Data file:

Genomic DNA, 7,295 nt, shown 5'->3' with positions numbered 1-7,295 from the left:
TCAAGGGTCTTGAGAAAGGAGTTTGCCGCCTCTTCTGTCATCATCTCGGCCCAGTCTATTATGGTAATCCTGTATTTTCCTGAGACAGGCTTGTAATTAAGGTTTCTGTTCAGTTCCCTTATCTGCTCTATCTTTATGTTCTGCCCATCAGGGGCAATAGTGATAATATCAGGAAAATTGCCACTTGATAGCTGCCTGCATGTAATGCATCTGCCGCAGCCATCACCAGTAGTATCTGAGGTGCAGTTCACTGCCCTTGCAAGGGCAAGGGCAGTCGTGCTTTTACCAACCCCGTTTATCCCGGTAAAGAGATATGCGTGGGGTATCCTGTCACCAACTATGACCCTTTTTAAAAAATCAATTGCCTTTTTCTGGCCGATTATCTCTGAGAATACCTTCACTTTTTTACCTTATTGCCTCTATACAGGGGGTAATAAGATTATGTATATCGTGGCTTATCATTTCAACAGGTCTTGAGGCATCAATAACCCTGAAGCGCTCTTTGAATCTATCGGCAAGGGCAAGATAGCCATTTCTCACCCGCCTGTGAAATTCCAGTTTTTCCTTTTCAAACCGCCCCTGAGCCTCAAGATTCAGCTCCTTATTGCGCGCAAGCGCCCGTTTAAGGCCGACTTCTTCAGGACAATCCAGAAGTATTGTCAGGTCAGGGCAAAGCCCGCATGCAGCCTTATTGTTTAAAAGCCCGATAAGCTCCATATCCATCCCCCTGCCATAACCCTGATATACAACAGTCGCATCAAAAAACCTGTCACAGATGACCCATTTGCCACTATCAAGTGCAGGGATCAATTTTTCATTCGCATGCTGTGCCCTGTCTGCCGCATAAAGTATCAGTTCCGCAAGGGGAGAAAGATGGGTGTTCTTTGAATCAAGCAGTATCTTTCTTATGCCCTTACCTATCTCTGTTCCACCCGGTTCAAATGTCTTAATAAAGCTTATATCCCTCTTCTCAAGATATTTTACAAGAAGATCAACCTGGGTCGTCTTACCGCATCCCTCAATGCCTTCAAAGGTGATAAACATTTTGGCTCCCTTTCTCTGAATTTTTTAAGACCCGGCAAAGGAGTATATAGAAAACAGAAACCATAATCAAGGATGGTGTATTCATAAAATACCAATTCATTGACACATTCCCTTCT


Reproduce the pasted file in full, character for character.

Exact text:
Genomic DNA, 7,295 nt, shown 5'->3' with positions numbered 1-7,295 from the left:
TCAAGGGTCTTGAGAAAGGAGTTTGCCGCCTCTTCTGTCATCATCTCGGCCCAGTCTATTATGGTAATCCTGTATTTTCCTGAGACAGGCTTGTAATTAAGGTTTCTGTTCAGTTCCCTTATCTGCTCTATCTTTATGTTCTGCCCATCAGGGGCAATAGTGATAATATCAGGAAAATTGCCACTTGATAGCTGCCTGCATGTAATGCATCTGCCGCAGCCATCACCAGTAGTATCTGAGGTGCAGTTCACTGCCCTTGCAAGGGCAAGGGCAGTCGTGCTTTTACCAACCCCGTTTATCCCGGTAAAGAGATATGCGTGGGGTATCCTGTCACCAACTATGACCCTTTTTAAAAAATCAATTGCCTTTTTCTGGCCGATTATCTCTGAGAATACCTTCACTTTTTTACCTTATTGCCTCTATACAGGGGGTAATAAGATTATGTATATCGTGGCTTATCATTTCAACAGGTCTTGAGGCATCAATAACCCTGAAGCGCTCTTTGAATCTATCGGCAAGGGCAAGATAGCCATTTCTCACCCGCCTGTGAAATTCCAGTTTTTCCTTTTCAAACCGCCCCTGAGCCTCAAGATTCAGCTCCTTATTGCGCGCAAGCGCCCGTTTAAGGCCGACTTCTTCAGGACAATCCAGAAGTATTGTCAGGTCAGGGCAAAGCCCGCATGCAGCCTTATTGTTTAAAAGCCCGATAAGCTCCATATCCATCCCCCTGCCATAACCCTGATATACAACAGTCGCATCAAAAAACCTGTCACAGATGACCCATTTGCCACTATCAAGTGCAGGGATCAATTTTTCATTCGCATGCTGTGCCCTGTCTGCCGCATAAAGTATCAGTTCCGCAAGGGGAGAAAGATGGGTGTTCTTTGAATCAAGCAGTATCTTTCTTATGCCCTTACCTATCTCTGTTCCACCCGGTTCAAATGTCTTAATAAAGCTTATATCCCTCTTCTCAAGATATTTTACAAGAAGATCAACCTGGGTCGTCTTACCGCATCCCTCAATGCCTTCAAAGGTGATAAACATTTTGGCTCCCTTTCTCTGAATTTTTTAAGACCCGGCAAAGGAGTATATAGAAAACAGAAACCATAATCAAGGATGGTGTATTCATAAAATACCAATTCATTGACACATTCCCTTCT